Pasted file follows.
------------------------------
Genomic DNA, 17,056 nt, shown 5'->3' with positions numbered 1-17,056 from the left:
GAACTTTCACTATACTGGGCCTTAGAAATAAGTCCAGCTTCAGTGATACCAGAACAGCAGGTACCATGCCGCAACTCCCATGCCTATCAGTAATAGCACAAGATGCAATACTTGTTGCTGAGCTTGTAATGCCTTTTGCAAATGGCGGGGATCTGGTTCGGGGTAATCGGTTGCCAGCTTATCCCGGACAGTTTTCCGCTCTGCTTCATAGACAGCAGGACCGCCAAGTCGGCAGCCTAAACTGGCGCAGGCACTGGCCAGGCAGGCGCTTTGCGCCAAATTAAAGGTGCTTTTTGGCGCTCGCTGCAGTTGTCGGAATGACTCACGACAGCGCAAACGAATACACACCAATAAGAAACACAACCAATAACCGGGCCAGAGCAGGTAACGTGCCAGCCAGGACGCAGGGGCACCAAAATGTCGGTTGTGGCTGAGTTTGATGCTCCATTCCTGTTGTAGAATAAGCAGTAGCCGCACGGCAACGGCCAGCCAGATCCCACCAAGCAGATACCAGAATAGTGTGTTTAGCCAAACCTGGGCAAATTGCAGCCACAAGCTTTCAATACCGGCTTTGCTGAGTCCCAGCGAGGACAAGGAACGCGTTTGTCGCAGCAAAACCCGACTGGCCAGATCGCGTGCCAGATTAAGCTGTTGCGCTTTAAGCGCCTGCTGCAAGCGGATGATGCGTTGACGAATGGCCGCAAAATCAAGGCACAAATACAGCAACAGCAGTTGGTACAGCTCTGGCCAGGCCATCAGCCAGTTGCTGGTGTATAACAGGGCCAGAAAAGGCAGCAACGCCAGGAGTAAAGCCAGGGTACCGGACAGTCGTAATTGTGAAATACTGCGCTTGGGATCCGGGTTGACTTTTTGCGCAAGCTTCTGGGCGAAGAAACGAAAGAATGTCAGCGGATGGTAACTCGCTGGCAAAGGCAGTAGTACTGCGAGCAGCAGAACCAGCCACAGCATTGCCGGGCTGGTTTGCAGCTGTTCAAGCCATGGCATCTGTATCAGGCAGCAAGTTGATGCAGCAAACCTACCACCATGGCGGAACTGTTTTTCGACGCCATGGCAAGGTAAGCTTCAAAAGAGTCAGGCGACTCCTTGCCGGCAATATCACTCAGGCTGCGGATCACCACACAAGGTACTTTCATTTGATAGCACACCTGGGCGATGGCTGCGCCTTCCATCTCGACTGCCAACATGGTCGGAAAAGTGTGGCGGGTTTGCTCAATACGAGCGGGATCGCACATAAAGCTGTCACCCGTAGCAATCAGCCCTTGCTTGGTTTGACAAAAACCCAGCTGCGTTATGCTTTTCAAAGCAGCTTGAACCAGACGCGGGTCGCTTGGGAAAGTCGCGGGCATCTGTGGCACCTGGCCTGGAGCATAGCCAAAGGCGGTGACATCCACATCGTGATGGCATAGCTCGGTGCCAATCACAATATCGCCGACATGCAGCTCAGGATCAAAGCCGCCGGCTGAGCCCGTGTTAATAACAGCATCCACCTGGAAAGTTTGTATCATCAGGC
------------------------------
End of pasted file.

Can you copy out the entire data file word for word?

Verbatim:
Genomic DNA, 17,056 nt, shown 5'->3' with positions numbered 1-17,056 from the left:
GAACTTTCACTATACTGGGCCTTAGAAATAAGTCCAGCTTCAGTGATACCAGAACAGCAGGTACCATGCCGCAACTCCCATGCCTATCAGTAATAGCACAAGATGCAATACTTGTTGCTGAGCTTGTAATGCCTTTTGCAAATGGCGGGGATCTGGTTCGGGGTAATCGGTTGCCAGCTTATCCCGGACAGTTTTCCGCTCTGCTTCATAGACAGCAGGACCGCCAAGTCGGCAGCCTAAACTGGCGCAGGCACTGGCCAGGCAGGCGCTTTGCGCCAAATTAAAGGTGCTTTTTGGCGCTCGCTGCAGTTGTCGGAATGACTCACGACAGCGCAAACGAATACACACCAATAAGAAACACAACCAATAACCGGGCCAGAGCAGGTAACGTGCCAGCCAGGACGCAGGGGCACCAAAATGTCGGTTGTGGCTGAGTTTGATGCTCCATTCCTGTTGTAGAATAAGCAGTAGCCGCACGGCAACGGCCAGCCAGATCCCACCAAGCAGATACCAGAATAGTGTGTTTAGCCAAACCTGGGCAAATTGCAGCCACAAGCTTTCAATACCGGCTTTGCTGAGTCCCAGCGAGGACAAGGAACGCGTTTGTCGCAGCAAAACCCGACTGGCCAGATCGCGTGCCAGATTAAGCTGTTGCGCTTTAAGCGCCTGCTGCAAGCGGATGATGCGTTGACGAATGGCCGCAAAATCAAGGCACAAATACAGCAACAGCAGTTGGTACAGCTCTGGCCAGGCCATCAGCCAGTTGCTGGTGTATAACAGGGCCAGAAAAGGCAGCAACGCCAGGAGTAAAGCCAGGGTACCGGACAGTCGTAATTGTGAAATACTGCGCTTGGGATCCGGGTTGACTTTTTGCGCAAGCTTCTGGGCGAAGAAACGAAAGAATGTCAGCGGATGGTAACTCGCTGGCAAAGGCAGTAGTACTGCGAGCAGCAGAACCAGCCACAGCATTGCCGGGCTGGTTTGCAGCTGTTCAAGCCATGGCATCTGTATCAGGCAGCAAGTTGATGCAGCAAACCTACCACCATGGCGGAACTGTTTTTCGACGCCATGGCAAGGTAAGCTTCAAAAGAGTCAGGCGACTCCTTGCCGGCAATATCACTCAGGCTGCGGATCACCACACAAGGTACTTTCATTTGATAGCACACCTGGGCGATGGCTGCGCCTTCCATCTCGACTGCCAACATGGTCGGAAAAGTGTGGCGGGTTTGCTCAATACGAGCGGGATCGCACATAAAGCTGTCACCCGTAGCAATCAGCCCTTGCTTGGTTTGACAAAAACCCAGCTGCGTTATGCTTTTCAAAGCAGCTTGAACCAGACGCGGGTCGCTTGGGAAAGTCGCGGGCATCTGTGGCACCTGGCCTGGAGCATAGCCAAAGGCGGTGACATCCACATCGTGATGGCATAGCTCGGTGCCAATCACAATATCGCCGACATGCAGCTCAGGATCAAAGCCGCCGGCTGAGCCCGTGTTAATAACAGCATCCACCTGGAAAGTTTGTATCATCAGGC